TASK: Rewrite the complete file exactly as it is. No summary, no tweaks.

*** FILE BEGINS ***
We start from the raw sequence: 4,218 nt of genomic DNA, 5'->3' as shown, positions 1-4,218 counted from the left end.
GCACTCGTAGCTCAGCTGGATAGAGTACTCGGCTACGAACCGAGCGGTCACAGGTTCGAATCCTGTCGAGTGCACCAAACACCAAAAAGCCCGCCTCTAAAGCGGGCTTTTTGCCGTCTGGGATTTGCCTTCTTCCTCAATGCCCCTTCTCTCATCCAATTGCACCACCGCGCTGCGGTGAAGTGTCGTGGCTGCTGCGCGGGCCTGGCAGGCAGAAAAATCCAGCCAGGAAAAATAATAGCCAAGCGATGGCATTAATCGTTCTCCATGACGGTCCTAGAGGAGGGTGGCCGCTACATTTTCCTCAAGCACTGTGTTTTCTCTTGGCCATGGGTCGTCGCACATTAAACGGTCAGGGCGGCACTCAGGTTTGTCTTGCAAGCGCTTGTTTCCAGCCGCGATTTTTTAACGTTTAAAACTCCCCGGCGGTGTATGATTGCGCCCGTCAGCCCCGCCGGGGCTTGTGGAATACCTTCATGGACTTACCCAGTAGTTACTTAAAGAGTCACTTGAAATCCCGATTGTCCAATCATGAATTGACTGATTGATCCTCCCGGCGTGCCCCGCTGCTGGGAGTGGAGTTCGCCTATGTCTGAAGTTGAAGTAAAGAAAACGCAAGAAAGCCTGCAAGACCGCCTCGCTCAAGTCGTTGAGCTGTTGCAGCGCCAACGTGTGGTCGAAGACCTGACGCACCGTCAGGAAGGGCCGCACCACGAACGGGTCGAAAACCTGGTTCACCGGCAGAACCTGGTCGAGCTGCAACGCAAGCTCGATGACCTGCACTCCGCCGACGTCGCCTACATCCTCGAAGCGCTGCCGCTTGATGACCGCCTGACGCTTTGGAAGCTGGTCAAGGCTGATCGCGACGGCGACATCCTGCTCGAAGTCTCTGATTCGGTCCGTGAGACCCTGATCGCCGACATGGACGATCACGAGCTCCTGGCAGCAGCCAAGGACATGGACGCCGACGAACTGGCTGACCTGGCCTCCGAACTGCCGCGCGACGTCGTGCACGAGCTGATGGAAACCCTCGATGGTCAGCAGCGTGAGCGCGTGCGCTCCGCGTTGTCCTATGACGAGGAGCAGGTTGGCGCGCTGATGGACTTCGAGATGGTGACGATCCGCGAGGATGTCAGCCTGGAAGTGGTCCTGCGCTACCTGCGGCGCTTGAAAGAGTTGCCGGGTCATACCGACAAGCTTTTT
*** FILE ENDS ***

We start from the raw sequence: 4,218 nt of genomic DNA, 5'->3' as shown, positions 1-4,218 counted from the left end.
GCACTCGTAGCTCAGCTGGATAGAGTACTCGGCTACGAACCGAGCGGTCACAGGTTCGAATCCTGTCGAGTGCACCAAACACCAAAAAGCCCGCCTCTAAAGCGGGCTTTTTGCCGTCTGGGATTTGCCTTCTTCCTCAATGCCCCTTCTCTCATCCAATTGCACCACCGCGCTGCGGTGAAGTGTCGTGGCTGCTGCGCGGGCCTGGCAGGCAGAAAAATCCAGCCAGGAAAAATAATAGCCAAGCGATGGCATTAATCGTTCTCCATGACGGTCCTAGAGGAGGGTGGCCGCTACATTTTCCTCAAGCACTGTGTTTTCTCTTGGCCATGGGTCGTCGCACATTAAACGGTCAGGGCGGCACTCAGGTTTGTCTTGCAAGCGCTTGTTTCCAGCCGCGATTTTTTAACGTTTAAAACTCCCCGGCGGTGTATGATTGCGCCCGTCAGCCCCGCCGGGGCTTGTGGAATACCTTCATGGACTTACCCAGTAGTTACTTAAAGAGTCACTTGAAATCCCGATTGTCCAATCATGAATTGACTGATTGATCCTCCCGGCGTGCCCCGCTGCTGGGAGTGGAGTTCGCCTATGTCTGAAGTTGAAGTAAAGAAAACGCAAGAAAGCCTGCAAGACCGCCTCGCTCAAGTCGTTGAGCTGTTGCAGCGCCAACGTGTGGTCGAAGACCTGACGCACCGTCAGGAAGGGCCGCACCACGAACGGGTCGAAAACCTGGTTCACCGGCAGAACCTGGTCGAGCTGCAACGCAAGCTCGATGACCTGCACTCCGCCGACGTCGCCTACATCCTCGAAGCGCTGCCGCTTGATGACCGCCTGACGCTTTGGAAGCTGGTCAAGGCTGATCGCGACGGCGACATCCTGCTCGAAGTCTCTGATTCGGTCCGTGAGACCCTGATCGCCGACATGGACGATCACGAGCTCCTGGCAGCAGCCAAGGACATGGACGCCGACGAACTGGCTGACCTGGCCTCCGAACTGCCGCGCGACGTCGTGCACGAGCTGATGGAAACCCTCGATGGTCAGCAGCGTGAGCGCGTGCGCTCCGCGTTGTCCTATGACGAGGAGCAGGTTGGCGCGCTGATGGACTTCGAGATGGTGACGATCCGCGAGGATGTCAGCCTGGAAGTGGTCCTGCGCTACCTGCGGCGCTTGAAAGAGTTGCCGGGTCATACCGACAAGCTTTTT